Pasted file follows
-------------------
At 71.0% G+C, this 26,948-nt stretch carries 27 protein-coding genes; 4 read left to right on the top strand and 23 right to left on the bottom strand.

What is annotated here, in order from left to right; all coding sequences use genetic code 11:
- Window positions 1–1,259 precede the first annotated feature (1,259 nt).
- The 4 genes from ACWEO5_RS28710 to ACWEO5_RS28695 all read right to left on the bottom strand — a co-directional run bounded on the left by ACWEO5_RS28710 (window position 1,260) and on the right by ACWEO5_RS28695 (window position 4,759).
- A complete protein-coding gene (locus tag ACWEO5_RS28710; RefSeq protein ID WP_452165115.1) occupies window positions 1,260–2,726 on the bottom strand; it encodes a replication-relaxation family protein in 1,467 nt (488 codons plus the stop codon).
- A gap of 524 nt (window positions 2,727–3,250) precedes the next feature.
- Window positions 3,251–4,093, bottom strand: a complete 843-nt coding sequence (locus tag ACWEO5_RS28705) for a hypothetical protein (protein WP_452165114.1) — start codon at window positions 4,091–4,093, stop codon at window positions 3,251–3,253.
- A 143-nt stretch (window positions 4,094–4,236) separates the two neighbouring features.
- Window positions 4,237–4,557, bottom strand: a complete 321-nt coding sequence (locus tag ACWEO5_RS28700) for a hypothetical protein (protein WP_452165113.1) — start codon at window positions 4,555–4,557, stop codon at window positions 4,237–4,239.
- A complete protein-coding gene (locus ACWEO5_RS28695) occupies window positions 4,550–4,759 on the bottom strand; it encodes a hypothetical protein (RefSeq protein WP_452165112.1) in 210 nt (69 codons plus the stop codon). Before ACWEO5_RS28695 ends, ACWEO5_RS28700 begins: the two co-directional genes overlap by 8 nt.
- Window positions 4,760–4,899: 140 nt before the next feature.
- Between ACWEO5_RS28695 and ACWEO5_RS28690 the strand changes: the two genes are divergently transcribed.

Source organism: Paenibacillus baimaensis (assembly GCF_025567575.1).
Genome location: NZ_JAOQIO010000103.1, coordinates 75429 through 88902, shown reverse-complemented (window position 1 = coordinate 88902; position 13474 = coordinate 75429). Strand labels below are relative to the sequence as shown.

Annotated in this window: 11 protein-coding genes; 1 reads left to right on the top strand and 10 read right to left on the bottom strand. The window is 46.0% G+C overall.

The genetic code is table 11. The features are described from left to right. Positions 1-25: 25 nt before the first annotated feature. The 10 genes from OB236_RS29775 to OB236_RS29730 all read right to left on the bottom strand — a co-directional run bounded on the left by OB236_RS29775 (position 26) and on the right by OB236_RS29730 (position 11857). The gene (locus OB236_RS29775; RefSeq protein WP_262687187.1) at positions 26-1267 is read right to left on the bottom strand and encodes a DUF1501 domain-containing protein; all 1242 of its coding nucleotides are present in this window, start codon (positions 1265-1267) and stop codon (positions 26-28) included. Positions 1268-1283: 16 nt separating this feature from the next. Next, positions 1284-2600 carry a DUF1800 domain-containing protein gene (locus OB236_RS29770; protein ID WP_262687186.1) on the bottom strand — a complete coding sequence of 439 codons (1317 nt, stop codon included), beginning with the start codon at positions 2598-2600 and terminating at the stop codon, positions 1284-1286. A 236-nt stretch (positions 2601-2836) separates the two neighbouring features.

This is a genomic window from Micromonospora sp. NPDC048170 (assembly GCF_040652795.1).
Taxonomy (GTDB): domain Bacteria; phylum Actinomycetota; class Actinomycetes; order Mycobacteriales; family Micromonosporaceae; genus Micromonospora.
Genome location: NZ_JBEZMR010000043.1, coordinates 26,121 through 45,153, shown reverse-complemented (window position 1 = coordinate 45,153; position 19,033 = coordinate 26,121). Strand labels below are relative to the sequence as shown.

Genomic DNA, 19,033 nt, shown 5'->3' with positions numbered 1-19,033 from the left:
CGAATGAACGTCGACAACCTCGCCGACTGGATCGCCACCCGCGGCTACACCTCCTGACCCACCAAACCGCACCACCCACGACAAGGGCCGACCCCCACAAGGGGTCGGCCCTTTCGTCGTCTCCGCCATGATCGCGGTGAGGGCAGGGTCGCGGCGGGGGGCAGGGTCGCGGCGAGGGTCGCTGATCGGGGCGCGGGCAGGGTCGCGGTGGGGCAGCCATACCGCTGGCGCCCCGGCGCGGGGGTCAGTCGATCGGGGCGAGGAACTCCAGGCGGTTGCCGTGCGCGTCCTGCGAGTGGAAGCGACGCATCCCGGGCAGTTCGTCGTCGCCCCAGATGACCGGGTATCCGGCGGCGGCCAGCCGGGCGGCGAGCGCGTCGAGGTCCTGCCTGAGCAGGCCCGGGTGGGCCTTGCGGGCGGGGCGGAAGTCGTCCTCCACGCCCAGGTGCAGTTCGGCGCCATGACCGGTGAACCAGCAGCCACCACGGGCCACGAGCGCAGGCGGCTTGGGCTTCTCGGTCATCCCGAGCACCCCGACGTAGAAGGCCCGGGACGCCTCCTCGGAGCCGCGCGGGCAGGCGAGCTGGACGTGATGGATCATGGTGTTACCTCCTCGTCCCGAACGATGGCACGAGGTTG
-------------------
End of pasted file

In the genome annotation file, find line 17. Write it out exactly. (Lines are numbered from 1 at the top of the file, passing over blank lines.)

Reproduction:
This is a genomic window from Micromonospora sp. NPDC048170 (assembly GCF_040652795.1).